Information Processor: Digital Form with Computational Means
How computational technology start to take place and gradually become being heavily involved/implemented in the design process of architectural design.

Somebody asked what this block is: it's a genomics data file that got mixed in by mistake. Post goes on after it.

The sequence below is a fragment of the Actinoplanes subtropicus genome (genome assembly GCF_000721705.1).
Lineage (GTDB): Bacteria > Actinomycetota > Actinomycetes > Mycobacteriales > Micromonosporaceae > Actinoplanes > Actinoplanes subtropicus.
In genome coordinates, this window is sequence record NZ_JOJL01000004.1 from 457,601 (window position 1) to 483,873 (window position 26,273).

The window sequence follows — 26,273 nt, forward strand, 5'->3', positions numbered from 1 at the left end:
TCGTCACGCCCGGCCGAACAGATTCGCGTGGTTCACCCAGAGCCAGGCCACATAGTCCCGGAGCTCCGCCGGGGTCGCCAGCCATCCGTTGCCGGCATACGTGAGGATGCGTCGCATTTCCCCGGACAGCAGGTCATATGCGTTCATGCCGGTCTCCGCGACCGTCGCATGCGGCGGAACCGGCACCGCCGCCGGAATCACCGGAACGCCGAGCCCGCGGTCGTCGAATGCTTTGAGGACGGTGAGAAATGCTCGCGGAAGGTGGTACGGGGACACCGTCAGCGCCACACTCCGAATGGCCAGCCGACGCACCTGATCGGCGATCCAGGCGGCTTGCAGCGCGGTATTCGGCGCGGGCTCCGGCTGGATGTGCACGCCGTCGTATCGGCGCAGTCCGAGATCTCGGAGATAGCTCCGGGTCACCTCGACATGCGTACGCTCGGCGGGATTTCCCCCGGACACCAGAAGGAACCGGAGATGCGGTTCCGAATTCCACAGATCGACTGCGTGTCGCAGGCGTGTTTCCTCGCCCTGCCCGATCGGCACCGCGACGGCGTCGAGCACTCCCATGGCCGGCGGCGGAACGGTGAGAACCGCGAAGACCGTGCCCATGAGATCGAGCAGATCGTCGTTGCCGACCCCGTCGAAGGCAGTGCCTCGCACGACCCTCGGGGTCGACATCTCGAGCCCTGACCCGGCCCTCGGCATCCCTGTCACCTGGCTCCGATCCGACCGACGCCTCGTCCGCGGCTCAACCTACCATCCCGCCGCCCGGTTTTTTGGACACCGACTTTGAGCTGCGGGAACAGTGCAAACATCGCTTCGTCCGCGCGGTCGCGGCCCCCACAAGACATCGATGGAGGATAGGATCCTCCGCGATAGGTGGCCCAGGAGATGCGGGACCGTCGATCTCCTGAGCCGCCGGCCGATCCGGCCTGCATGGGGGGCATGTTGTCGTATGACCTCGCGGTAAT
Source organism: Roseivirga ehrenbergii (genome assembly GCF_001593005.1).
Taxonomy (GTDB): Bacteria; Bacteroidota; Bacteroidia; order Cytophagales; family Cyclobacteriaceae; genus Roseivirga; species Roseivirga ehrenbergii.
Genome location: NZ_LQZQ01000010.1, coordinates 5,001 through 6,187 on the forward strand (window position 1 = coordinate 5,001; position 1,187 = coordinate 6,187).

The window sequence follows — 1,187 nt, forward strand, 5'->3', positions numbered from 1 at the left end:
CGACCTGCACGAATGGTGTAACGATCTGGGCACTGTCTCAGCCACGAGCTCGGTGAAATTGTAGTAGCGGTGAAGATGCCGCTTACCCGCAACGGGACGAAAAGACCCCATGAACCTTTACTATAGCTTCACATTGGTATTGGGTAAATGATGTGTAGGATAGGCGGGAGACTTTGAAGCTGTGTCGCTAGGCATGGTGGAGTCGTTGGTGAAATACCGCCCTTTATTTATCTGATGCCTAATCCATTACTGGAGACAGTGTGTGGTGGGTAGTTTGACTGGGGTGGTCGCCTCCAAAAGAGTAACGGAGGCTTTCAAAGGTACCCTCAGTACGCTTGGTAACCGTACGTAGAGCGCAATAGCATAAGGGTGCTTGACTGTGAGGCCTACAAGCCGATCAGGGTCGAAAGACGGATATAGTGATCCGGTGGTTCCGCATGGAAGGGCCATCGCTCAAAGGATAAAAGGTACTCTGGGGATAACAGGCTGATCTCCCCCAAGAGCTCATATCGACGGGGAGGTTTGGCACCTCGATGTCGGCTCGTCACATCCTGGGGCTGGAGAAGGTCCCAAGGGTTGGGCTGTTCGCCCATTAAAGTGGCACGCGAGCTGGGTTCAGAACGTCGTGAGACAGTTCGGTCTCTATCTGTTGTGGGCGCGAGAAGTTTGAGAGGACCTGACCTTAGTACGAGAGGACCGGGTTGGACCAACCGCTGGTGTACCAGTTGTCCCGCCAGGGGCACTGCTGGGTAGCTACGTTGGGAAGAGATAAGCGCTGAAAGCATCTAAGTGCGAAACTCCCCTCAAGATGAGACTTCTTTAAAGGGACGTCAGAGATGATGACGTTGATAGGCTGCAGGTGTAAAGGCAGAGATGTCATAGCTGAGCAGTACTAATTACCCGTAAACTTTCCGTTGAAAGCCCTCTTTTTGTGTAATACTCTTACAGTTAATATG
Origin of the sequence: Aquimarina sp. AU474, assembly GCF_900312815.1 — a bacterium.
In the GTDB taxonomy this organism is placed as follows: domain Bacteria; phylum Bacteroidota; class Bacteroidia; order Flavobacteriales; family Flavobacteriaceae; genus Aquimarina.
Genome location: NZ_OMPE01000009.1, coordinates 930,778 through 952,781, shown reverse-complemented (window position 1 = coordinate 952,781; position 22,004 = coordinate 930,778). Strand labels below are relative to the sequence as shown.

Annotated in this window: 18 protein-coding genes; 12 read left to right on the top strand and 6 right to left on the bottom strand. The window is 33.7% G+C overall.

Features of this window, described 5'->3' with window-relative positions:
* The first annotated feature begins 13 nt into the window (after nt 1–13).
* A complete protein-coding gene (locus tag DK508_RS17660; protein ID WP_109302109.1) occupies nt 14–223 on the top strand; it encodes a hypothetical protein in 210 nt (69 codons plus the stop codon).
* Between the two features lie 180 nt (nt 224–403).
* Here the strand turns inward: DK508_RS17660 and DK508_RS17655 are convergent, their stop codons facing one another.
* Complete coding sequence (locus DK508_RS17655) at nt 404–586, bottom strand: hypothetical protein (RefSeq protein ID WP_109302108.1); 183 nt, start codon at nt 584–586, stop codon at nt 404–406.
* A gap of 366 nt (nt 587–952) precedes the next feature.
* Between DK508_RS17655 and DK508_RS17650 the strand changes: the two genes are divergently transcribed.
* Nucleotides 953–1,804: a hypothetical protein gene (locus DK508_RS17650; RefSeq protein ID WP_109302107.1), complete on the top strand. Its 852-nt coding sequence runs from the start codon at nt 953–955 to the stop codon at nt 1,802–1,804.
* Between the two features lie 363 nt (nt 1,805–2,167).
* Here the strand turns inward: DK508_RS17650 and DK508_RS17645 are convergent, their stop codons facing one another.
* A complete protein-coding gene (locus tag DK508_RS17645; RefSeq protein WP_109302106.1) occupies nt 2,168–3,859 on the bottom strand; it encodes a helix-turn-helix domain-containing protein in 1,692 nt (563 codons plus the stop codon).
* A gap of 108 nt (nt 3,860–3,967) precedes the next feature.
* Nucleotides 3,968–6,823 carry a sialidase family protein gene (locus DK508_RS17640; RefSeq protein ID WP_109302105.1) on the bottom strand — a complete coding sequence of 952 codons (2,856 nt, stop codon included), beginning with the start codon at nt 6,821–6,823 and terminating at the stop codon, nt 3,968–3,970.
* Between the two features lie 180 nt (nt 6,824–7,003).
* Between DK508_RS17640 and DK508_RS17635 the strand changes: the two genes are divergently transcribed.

In the architecture domain, not only the proportion of the assistance from computational techniques has been increasing exponentially, but also, the role they play has been gradually shifting from a supporting one to a generative one. No longer limited to being a complex mathematics calculator, computers, have become a ubiquitous necessity in our daily life and even influence the way we live. This, is especially true for the young generation who were born in this digital world, mainly referred to as the “Generation Z”. Business Insider, a fast-growing business media website, mentioned that “Gen Z-ers are digitally over-connected. They multitask across at least five screens daily and spend 41% of their time outside of school with computers or mobile devices, compared to 22% 10 years ago, according to theSparks & Honey report.” When Alan Turing first invented the room-sized “Turing Machine” to decipher Nazi codes, he couldn’t have expected that this giant machine could one day be put into one’s pocket and efficiently compute a million times more data. As compared to the era of tools, such as paper and pen, the computer, in today’s context has been heavily utilized and relied upon as a powerful instrument. This change is remarkable, considering the relatively short period of time, especially after 1981 when the first IBM personal computer was released (Mitchell, 1990). Architecture Design cannot be excluded from this inevitable technological tendency. Even the most conservative architecture firms are now required to deliver digital technical drawings to communicate amongst designers, clients, and construction firms in the present scenario. Incorporating computer technology in today’s context also provides young designers the opportunity to experiment with creating relatively complex geometry based architectural space. But before applying this powerful technology in architectural design, the crucial knowledge behind it that architects had to understand and realize was the manner and procedure of “Processing of Information”. Without information, the computer would be just lying on one’s desk as a useless cube, like a vehicle without a driver, or a body without a soul. The shifting roles of computer technology in architectural design are obviously defined by the manner of how designers interpret, digest and operate/process the streams of information flow.
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